|2006-11-11 -||Version 0.91|
This is the specification of Modal RuleML 1.0.
Inspired by previous work on many-dimensional modal logic and multi-modal logic, Modal RuleML was first described in the 'Family' RuleML paper ('Family' RuleML slides), co-evolved with parallel efforts including Semantics of Business Vocabulary and Business Rules, and revised for Modal RuleML 1.0.
Modal RuleML 1.0 uses (modal-)relationship Atoms applying a modal relation
<Rel modal="http://ruleml.org/1.0/vocab/modal/logic#Operator"/>to an optional agent argument and a mandatory embedded proposition
<Atom per="instant" ...> . . . </Atom>(hence the relation is unary or binary, i.e. polyadic). Here, http://ruleml.org/1.0/vocab/modal/logic#Operator is a system of six reserved IRIs representing the modality of a logic (currently, alethic, deontic, epistemic, and doxastic) and an Operator (e.g., for alethic being Necessary or Possible). Moreover, per="instant" indicates the use of the inner atom 'per instantiation', so that free variables inside this embedded proposition can be quantified over from outside the modal relationship. The six logic#Operator pairs introduced are alethic#Necessary, alethic#Possible, deontic#Obligatory, deontic#Permitted, epistemic#Known, and doxastic#Believed. Each can be used polyadically in a unary, 'absolute' fashion, i.e. applied to the embedded proposition only, or in a binary, 'relativized' version, i.e. applied to an agent as well as to the embedded proposition. The modal relationships can be defined both by facts and rules. For example, the absolute "It is known that the material of the moon is rock" in Modal RuleML becomes the following unary epistemic#Known fact:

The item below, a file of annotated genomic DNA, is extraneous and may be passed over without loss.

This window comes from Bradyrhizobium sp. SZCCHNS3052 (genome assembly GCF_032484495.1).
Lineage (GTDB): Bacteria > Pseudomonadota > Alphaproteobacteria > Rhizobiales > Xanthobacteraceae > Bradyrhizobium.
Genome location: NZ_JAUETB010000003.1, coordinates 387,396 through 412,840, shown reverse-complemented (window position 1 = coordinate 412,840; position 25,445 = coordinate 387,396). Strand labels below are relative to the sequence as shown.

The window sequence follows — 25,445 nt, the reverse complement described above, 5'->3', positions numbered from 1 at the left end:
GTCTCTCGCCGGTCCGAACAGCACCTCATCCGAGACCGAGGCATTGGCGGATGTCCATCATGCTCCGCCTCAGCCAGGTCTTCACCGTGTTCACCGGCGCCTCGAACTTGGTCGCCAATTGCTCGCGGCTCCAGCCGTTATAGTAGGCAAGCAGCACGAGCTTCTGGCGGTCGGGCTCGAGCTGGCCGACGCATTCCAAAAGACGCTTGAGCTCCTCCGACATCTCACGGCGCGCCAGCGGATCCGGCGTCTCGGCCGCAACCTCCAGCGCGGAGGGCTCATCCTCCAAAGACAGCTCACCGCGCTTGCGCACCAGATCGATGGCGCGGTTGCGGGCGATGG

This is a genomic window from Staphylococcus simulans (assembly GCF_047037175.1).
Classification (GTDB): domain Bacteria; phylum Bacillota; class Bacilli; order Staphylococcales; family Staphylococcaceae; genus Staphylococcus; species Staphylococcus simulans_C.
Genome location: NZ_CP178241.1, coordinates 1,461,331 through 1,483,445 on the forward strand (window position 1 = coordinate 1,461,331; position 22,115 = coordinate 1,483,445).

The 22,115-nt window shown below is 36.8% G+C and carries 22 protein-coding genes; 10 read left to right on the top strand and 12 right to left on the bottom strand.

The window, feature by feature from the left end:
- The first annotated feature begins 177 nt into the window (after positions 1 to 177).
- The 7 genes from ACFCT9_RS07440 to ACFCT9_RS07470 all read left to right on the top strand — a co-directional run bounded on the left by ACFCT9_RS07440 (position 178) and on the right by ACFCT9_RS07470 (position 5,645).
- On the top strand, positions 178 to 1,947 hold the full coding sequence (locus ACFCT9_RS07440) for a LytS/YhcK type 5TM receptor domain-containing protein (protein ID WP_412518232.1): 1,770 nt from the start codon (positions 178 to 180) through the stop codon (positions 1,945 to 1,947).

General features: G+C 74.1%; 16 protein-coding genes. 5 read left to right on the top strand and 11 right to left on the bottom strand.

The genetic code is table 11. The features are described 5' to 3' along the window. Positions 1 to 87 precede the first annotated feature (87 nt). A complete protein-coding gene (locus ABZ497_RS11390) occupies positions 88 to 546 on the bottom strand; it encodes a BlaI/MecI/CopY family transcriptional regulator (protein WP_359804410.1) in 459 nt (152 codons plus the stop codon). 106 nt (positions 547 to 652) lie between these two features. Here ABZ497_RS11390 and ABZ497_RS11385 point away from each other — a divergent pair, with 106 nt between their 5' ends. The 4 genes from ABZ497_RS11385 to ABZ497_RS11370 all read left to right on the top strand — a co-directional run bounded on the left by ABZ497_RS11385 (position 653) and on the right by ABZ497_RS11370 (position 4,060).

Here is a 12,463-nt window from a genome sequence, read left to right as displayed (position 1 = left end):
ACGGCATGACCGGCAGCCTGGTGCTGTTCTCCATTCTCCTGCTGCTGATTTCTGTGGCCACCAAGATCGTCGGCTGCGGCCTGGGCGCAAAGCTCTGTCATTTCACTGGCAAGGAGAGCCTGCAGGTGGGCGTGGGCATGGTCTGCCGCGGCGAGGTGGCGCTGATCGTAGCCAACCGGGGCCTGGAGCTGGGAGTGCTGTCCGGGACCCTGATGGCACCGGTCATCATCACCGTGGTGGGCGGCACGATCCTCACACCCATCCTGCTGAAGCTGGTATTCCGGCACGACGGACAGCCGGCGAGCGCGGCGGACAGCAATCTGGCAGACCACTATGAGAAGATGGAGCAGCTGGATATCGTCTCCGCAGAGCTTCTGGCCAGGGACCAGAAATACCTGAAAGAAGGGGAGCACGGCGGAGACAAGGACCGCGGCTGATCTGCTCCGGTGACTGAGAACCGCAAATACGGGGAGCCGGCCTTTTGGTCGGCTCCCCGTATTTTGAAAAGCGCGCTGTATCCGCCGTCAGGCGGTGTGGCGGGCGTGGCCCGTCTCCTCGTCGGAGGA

<Atom> <Rel modal="http://ruleml.org/1.0/vocab/modal/epistemic#Known"/> <Atom per="instant"> <Rel>material</Rel> <Ind>moon</Ind> <Ind>rock</Ind> </Atom> </Atom>This can be relativized to Mary, as in "It is known by Mary that the material of the moon is rock", which in Modal RuleML's polyadic formalization becomes the binary epistemic#Known fact:
<Atom> <Rel modal="http://ruleml.org/1.0/vocab/modal/epistemic#Known"/> <Ind>Mary</Ind> <Atom per="instant"> <Rel>material</Rel> <Ind>moon</Ind> <Ind>rock</Ind> </Atom> </Atom>In English this would of course be normally expressed as "Mary knows that the material of the moon is rock". The advantage of using relativizable modalities such as epistemic#Known polyadically rather than having both a unary and a binary version such as, respectively, epistemic#Known and epistemic#Knows is that it cuts the number of reserved IRIs in half.
Following the same principles, extensions of Modal RuleML 1.0 are expected to introduce further modalities such as for spatio-temporal structures. New modalities can initially be developed at RuleML-external IRIs ending with logic#Operator and on approval by the Modal Logic in RuleML Technical Group become added as RuleML-internal reserved IRIs. Note that the current release does not yet contain temporal logic, because of trade-offs between qualitative and quantitative treatments of time, the many temporal-logic varieties (starting with the pairs of temporal operators for the past and for the future), and ongoing related developments in Reaction RuleML (e.g., CEP RuleML) and LegalRuleML.
A methodology for extending defeasible logic with modality for RuleML is described in the Modal Defeasible Logic paper (Modal Defeasible Logic slides). An extension of the defeasible reasoner DR-DEVICE with a mechanism for expressing modal (e.g., deontic) logic operators is described in the Modal Defeasible Reasoner paper.
Various sample Modal RuleML documents have been prepared and maintained; some exemplify features of Modal RuleML and are useful didactically while others are mostly for testing puposes.
A suite of instructive examples for Modal RuleML has been developed at CombiningModalLogics.ruleml (cf. wiki history).
The schema specification of Version 1.0 has been created at http://ruleml.org/1.0/modal/modal.xsd
Work on this specification has been initially in collaboration with the EU's REWERSE Network of Excellence (modal and reactive logic), ongoing with OMG's SBVR Task Force (alethic and deontic logic), and recently with OASIS' LegalRuleML Technical Committee (deontic and defeasible logic).
Page Version: 2012-09-08
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